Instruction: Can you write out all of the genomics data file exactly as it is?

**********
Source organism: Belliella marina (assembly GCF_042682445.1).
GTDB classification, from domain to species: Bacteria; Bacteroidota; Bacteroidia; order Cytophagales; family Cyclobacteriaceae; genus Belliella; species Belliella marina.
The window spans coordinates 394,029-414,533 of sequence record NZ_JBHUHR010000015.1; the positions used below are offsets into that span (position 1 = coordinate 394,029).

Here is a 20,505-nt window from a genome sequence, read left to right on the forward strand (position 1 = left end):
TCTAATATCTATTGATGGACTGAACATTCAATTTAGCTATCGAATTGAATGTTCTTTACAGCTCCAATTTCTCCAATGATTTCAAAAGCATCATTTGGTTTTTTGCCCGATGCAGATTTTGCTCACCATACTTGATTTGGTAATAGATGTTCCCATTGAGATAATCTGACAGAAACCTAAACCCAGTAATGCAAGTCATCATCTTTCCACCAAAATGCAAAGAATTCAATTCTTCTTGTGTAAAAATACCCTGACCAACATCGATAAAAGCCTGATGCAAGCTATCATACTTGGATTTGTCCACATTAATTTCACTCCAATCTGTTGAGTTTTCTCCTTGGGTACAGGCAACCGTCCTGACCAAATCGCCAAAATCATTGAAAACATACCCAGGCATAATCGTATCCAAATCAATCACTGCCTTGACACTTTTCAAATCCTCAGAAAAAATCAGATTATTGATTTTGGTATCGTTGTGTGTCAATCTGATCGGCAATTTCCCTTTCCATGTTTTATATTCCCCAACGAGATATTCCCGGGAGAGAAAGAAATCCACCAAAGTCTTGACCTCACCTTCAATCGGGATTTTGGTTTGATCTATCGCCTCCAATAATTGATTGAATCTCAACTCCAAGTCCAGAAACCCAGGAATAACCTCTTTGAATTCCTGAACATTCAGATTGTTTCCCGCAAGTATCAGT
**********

Source organism: Belliella marina (assembly GCF_042682445.1).
GTDB classification, from domain to species: Bacteria; Bacteroidota; Bacteroidia; order Cytophagales; family Cyclobacteriaceae; genus Belliella; species Belliella marina.
The window spans coordinates 394,029-414,533 of sequence record NZ_JBHUHR010000015.1; the positions used below are offsets into that span (position 1 = coordinate 394,029).

Here is a 20,505-nt window from a genome sequence, read left to right on the forward strand (position 1 = left end):
TCTAATATCTATTGATGGACTGAACATTCAATTTAGCTATCGAATTGAATGTTCTTTACAGCTCCAATTTCTCCAATGATTTCAAAAGCATCATTTGGTTTTTTGCCCGATGCAGATTTTGCTCACCATACTTGATTTGGTAATAGATGTTCCCATTGAGATAATCTGACAGAAACCTAAACCCAGTAATGCAAGTCATCATCTTTCCACCAAAATGCAAAGAATTCAATTCTTCTTGTGTAAAAATACCCTGACCAACATCGATAAAAGCCTGATGCAAGCTATCATACTTGGATTTGTCCACATTAATTTCACTCCAATCTGTTGAGTTTTCTCCTTGGGTACAGGCAACCGTCCTGACCAAATCGCCAAAATCATTGAAAACATACCCAGGCATAATCGTATCCAAATCAATCACTGCCTTGACACTTTTCAAATCCTCAGAAAAAATCAGATTATTGATTTTGGTATCGTTGTGTGTCAATCTGATCGGCAATTTCCCTTTCCATGTTTTATATTCCCCAACGAGATATTCCCGGGAGAGAAAGAAATCCACCAAAGTCTTGACCTCACCTTCAATCGGGATTTTGGTTTGATCTATCGCCTCCAATAATTGATTGAATCTCAACTCCAAGTCCAGAAACCCAGGAATAACCTCTTTGAATTCCTGAACATTCAGATTGTTTCCCGCAAGTATCAGT